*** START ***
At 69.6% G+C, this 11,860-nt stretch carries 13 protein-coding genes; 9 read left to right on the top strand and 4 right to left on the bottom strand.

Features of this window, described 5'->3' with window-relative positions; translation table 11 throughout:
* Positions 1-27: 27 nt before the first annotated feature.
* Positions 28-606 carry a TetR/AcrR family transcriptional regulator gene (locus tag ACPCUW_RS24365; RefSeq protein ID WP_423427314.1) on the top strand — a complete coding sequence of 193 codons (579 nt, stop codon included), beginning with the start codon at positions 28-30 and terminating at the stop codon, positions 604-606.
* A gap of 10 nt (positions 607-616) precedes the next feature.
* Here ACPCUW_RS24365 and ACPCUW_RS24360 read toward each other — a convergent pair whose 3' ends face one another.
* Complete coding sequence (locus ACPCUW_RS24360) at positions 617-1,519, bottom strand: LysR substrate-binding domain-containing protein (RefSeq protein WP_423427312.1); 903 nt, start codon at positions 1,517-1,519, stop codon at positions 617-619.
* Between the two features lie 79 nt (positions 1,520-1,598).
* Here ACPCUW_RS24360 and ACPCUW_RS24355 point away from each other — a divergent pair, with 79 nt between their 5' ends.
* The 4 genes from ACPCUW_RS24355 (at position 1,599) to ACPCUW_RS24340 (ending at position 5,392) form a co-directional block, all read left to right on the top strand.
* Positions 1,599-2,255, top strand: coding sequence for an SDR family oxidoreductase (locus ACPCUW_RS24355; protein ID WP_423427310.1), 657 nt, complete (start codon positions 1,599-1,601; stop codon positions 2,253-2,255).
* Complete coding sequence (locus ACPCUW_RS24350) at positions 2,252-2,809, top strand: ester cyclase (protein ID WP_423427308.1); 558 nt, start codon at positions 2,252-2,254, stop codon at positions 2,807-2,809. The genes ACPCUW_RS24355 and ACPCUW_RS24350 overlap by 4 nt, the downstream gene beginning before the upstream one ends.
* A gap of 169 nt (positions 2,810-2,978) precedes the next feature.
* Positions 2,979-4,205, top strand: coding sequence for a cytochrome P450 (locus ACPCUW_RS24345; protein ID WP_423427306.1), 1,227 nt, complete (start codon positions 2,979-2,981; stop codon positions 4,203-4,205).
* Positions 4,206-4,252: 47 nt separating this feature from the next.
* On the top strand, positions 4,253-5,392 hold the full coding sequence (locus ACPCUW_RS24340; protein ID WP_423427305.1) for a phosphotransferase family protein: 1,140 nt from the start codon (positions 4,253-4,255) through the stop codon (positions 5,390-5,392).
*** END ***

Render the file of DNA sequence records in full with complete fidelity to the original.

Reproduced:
At 69.6% G+C, this 11,860-nt stretch carries 13 protein-coding genes; 9 read left to right on the top strand and 4 right to left on the bottom strand.

Features of this window, described 5'->3' with window-relative positions; translation table 11 throughout:
* Positions 1-27: 27 nt before the first annotated feature.
* Positions 28-606 carry a TetR/AcrR family transcriptional regulator gene (locus tag ACPCUW_RS24365; RefSeq protein ID WP_423427314.1) on the top strand — a complete coding sequence of 193 codons (579 nt, stop codon included), beginning with the start codon at positions 28-30 and terminating at the stop codon, positions 604-606.
* A gap of 10 nt (positions 607-616) precedes the next feature.
* Here ACPCUW_RS24365 and ACPCUW_RS24360 read toward each other — a convergent pair whose 3' ends face one another.
* Complete coding sequence (locus ACPCUW_RS24360) at positions 617-1,519, bottom strand: LysR substrate-binding domain-containing protein (RefSeq protein WP_423427312.1); 903 nt, start codon at positions 1,517-1,519, stop codon at positions 617-619.
* Between the two features lie 79 nt (positions 1,520-1,598).
* Here ACPCUW_RS24360 and ACPCUW_RS24355 point away from each other — a divergent pair, with 79 nt between their 5' ends.
* The 4 genes from ACPCUW_RS24355 (at position 1,599) to ACPCUW_RS24340 (ending at position 5,392) form a co-directional block, all read left to right on the top strand.
* Positions 1,599-2,255, top strand: coding sequence for an SDR family oxidoreductase (locus ACPCUW_RS24355; protein ID WP_423427310.1), 657 nt, complete (start codon positions 1,599-1,601; stop codon positions 2,253-2,255).
* Complete coding sequence (locus ACPCUW_RS24350) at positions 2,252-2,809, top strand: ester cyclase (protein ID WP_423427308.1); 558 nt, start codon at positions 2,252-2,254, stop codon at positions 2,807-2,809. The genes ACPCUW_RS24355 and ACPCUW_RS24350 overlap by 4 nt, the downstream gene beginning before the upstream one ends.
* A gap of 169 nt (positions 2,810-2,978) precedes the next feature.
* Positions 2,979-4,205, top strand: coding sequence for a cytochrome P450 (locus ACPCUW_RS24345; protein ID WP_423427306.1), 1,227 nt, complete (start codon positions 2,979-2,981; stop codon positions 4,203-4,205).
* Positions 4,206-4,252: 47 nt separating this feature from the next.
* On the top strand, positions 4,253-5,392 hold the full coding sequence (locus ACPCUW_RS24340; protein ID WP_423427305.1) for a phosphotransferase family protein: 1,140 nt from the start codon (positions 4,253-4,255) through the stop codon (positions 5,390-5,392).